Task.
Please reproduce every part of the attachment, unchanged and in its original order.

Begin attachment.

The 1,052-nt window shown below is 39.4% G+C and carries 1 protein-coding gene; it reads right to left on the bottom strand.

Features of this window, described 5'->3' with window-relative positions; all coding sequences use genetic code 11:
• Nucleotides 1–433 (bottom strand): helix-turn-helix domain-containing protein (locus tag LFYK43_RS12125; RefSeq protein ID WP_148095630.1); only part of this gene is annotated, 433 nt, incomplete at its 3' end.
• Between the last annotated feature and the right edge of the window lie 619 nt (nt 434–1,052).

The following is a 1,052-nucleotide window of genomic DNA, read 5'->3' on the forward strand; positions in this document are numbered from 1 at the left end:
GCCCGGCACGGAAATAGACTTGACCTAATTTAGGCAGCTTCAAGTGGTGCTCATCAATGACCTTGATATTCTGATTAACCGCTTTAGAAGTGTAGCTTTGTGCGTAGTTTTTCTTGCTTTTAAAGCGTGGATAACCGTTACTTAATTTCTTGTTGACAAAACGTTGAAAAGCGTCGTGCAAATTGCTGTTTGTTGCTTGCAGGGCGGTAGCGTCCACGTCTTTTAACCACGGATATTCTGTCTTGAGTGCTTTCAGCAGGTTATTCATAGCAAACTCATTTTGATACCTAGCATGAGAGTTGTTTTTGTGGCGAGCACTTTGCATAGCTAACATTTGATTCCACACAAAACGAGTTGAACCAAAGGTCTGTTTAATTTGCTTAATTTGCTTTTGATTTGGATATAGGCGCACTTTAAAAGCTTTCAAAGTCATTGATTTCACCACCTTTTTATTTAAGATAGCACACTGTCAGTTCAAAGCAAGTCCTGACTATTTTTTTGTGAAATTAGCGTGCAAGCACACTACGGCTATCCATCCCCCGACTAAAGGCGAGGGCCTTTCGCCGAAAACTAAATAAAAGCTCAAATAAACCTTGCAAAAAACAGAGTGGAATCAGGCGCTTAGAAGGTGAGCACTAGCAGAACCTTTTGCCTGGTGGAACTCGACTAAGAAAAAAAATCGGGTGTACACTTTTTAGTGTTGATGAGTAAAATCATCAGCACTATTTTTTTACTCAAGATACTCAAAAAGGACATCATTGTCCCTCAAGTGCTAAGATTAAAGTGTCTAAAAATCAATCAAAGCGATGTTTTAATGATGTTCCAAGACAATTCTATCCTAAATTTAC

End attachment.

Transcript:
The 1,052-nt window shown below is 39.4% G+C and carries 1 protein-coding gene; it reads right to left on the bottom strand.

Features of this window, described 5'->3' with window-relative positions; all coding sequences use genetic code 11:
• Nucleotides 1–433 (bottom strand): helix-turn-helix domain-containing protein (locus tag LFYK43_RS12125; RefSeq protein ID WP_148095630.1); only part of this gene is annotated, 433 nt, incomplete at its 3' end.
• Between the last annotated feature and the right edge of the window lie 619 nt (nt 434–1,052).

The following is a 1,052-nucleotide window of genomic DNA, read 5'->3' on the forward strand; positions in this document are numbered from 1 at the left end:
GCCCGGCACGGAAATAGACTTGACCTAATTTAGGCAGCTTCAAGTGGTGCTCATCAATGACCTTGATATTCTGATTAACCGCTTTAGAAGTGTAGCTTTGTGCGTAGTTTTTCTTGCTTTTAAAGCGTGGATAACCGTTACTTAATTTCTTGTTGACAAAACGTTGAAAAGCGTCGTGCAAATTGCTGTTTGTTGCTTGCAGGGCGGTAGCGTCCACGTCTTTTAACCACGGATATTCTGTCTTGAGTGCTTTCAGCAGGTTATTCATAGCAAACTCATTTTGATACCTAGCATGAGAGTTGTTTTTGTGGCGAGCACTTTGCATAGCTAACATTTGATTCCACACAAAACGAGTTGAACCAAAGGTCTGTTTAATTTGCTTAATTTGCTTTTGATTTGGATATAGGCGCACTTTAAAAGCTTTCAAAGTCATTGATTTCACCACCTTTTTATTTAAGATAGCACACTGTCAGTTCAAAGCAAGTCCTGACTATTTTTTTGTGAAATTAGCGTGCAAGCACACTACGGCTATCCATCCCCCGACTAAAGGCGAGGGCCTTTCGCCGAAAACTAAATAAAAGCTCAAATAAACCTTGCAAAAAACAGAGTGGAATCAGGCGCTTAGAAGGTGAGCACTAGCAGAACCTTTTGCCTGGTGGAACTCGACTAAGAAAAAAAATCGGGTGTACACTTTTTAGTGTTGATGAGTAAAATCATCAGCACTATTTTTTTACTCAAGATACTCAAAAAGGACATCATTGTCCCTCAAGTGCTAAGATTAAAGTGTCTAAAAATCAATCAAAGCGATGTTTTAATGATGTTCCAAGACAATTCTATCCTAAATTTAC